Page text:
Untapped Opportunity: Steps for the Biden Administration, Congress, and States to Advance Equity through AmeriCorps – Next100
Commentary   National Service

Untapped Opportunity: Steps for the Biden Administration, Congress, and States to Advance Equity through AmeriCorps

Policymakers are finally focusing on expanding AmeriCorps. Now is also the time to use the program to advance equity.

AmeriCorps, the federal program and funding stream through which participants provide vital services in nonprofits and local governments, places 75,000 members a year across tens of thousands of sites. These funds flow to nonprofits and local governments through multiple different federal programs, both directly and through state service commissions (“state commissions”). The new $1 billion allocation to AmeriCorps and $400 million for a Public Health AmeriCorps in the American Rescue Plan, the potential for an additional expansion of national service through the Biden administration’s proposed Civilian Climate Corps, and the re-introduction of the CORPS Act, bipartisan legislation by Senators Coons and Wicker to expand and augment the program, all suggest a long overdue focus on expanding the program. Now is also the time to turn attention to using the program to more proactively advance equity.

We have written elsewhere about how to grow and strengthen the program. In this piece, we lay out concrete actions the Biden administration, Congress, and state commissions can take to use AmeriCorps not just to make progress on public health, education, and the fight against climate change, but to do so in ways that benefit communities and individuals who have not had equal opportunity to benefit from AmeriCorps. We specifically recommend: 

  1. Improving pay and benefits for members;
  2. Expanding eligibility to historically excluded and underrepresented groups;
  3. Expanding recruitment of historically excluded  and underrepresented groups;
  4. Strengthening workforce development for members, in order to put more of them on high-quality career pathways;
  5. Reducing barriers and improving supports so that a greater number of small, community-based organizations can participate in AmeriCorps;
  6. Investing in and supporting state commissions to focus on equity; 
  7. Supporting and piloting innovative models of service; and
  8. Improving data collection and transparency.

Many of these recommended actions are geared specifically toward reducing the barriers faced by (1) smaller, community-based organizations led by people of color to becoming AmeriCorps grantees, and (2) youth of color and low-income youth to becoming AmeriCorps members. Addressing the first challenge could also address the second, as supporting more organizations led by local leaders of color to become grantees may in turn bring in more community members to AmeriCorps roles. This goal is especially critical as we look to recover from the economic devastation that has impacted communities of color, and young people in particular, as a result of the pandemic. A more equitable AmeriCorps program can improve immediate and long-term employment and career pathways for young people in these communities. (People who are 17 or older are eligible to serve in AmeriCorps.)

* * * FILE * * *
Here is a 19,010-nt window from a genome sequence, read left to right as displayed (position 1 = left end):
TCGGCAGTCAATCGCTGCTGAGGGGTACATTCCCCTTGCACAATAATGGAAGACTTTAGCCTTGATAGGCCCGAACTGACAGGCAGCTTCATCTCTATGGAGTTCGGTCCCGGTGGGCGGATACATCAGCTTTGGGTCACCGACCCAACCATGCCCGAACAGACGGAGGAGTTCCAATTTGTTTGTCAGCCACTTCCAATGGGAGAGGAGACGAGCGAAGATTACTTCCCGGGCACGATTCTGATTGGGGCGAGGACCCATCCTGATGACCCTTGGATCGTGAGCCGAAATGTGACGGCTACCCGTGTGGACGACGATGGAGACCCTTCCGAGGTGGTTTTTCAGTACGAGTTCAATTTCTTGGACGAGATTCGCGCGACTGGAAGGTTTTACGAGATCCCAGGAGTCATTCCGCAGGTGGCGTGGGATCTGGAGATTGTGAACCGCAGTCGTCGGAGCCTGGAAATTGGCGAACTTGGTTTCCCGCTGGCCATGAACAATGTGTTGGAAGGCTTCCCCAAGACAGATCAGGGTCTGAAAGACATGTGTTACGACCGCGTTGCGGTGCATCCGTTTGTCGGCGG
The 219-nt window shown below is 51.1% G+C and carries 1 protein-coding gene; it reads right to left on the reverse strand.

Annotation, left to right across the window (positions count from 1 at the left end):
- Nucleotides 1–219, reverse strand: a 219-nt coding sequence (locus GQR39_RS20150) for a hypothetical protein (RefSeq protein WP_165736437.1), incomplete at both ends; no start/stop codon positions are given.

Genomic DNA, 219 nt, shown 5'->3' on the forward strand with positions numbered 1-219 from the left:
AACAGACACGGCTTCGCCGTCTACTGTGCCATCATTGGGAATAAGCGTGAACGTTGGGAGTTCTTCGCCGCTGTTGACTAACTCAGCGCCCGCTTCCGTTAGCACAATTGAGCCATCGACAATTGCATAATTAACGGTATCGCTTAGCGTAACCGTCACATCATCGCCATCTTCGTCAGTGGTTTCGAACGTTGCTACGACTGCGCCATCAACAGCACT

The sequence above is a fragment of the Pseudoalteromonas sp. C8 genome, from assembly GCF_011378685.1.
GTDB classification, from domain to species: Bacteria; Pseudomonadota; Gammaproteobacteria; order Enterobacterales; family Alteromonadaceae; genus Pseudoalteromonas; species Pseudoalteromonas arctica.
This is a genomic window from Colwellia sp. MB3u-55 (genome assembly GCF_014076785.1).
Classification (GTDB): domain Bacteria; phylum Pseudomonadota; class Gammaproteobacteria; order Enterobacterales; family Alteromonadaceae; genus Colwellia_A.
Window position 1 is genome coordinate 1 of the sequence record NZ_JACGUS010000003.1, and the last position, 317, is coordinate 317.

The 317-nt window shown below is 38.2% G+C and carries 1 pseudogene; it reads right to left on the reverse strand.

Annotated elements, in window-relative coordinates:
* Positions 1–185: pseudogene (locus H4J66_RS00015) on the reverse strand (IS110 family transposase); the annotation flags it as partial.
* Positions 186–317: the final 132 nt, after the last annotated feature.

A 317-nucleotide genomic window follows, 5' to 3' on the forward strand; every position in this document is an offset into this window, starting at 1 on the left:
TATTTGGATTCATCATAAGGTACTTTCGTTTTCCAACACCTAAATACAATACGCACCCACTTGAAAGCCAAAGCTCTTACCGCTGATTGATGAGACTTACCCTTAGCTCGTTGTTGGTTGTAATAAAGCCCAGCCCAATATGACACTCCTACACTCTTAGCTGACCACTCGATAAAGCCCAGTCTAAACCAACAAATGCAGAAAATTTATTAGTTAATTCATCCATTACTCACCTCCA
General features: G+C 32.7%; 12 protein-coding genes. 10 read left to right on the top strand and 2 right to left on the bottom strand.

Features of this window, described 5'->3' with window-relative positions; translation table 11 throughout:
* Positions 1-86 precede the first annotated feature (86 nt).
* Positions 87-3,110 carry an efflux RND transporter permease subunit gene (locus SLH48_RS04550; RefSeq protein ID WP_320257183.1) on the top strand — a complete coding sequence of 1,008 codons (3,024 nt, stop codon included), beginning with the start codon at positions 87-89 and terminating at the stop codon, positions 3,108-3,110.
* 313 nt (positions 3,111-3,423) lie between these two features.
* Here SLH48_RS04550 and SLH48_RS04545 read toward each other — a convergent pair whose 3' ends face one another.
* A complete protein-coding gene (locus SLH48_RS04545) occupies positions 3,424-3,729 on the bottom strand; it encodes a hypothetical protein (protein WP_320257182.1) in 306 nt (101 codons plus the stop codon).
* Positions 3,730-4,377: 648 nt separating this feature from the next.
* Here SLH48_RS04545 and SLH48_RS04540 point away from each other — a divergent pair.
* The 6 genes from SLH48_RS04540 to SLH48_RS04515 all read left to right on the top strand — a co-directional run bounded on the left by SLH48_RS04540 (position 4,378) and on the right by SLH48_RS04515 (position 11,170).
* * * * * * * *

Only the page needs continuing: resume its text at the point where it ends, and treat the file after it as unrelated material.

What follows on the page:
On June 21, the Corporation for National and Community Service (CNCS), also known as AmeriCorps,1 announced plans for the additional $1 billion in AmeriCorps in the American Rescue Plan. These plans will make meaningful progress on several of the recommendations that follow, including increasing the member living allowance, providing an increase in flexible “formula funding” and other resources to state commissions, and expanding the use of planning grants to help bring in new grantee organizations. These steps are laudable, but they are all made possible by this temporary infusion of resources, and more can be done. These investments—and these policy shifts—must be maintained and expanded upon in coming years, and Congress must act to make them viable for the long-term. Various pieces of legislation, most notably the bipartisan CORPS Act, led by Senator Chris Coons, also include components of these recommendations.

To develop this piece, we spoke to representatives from three AmeriCorps community-based organization grantees (two current, one former), three state commissions, an AmeriCorps intermediary organization (which receives AmeriCorps funds and re-grants them), a philanthropy that works closely with AmeriCorps programs, and several policymakers and experts. We also reviewed written recommendations by Volunteer Iowa, Service Year Alliance, the Schultz Family Foundation, and America’s Service Commissions. We are indebted to each of these individuals and organizations for their leadership and work to advance equity in AmeriCorps.

Improve pay and benefits for members.

While AmeriCorps creates critical opportunities to both serve communities and begin a career for so many members, many of the structures of the program create barriers to participation for lower-income youth and youth of color. To address these barriers, Congress and CNCS must take substantial steps to ensure members of all backgrounds can participate.

1. Increase current member living allowance and the cost per member service year (MSY) provided to grantee organizations for each member they host.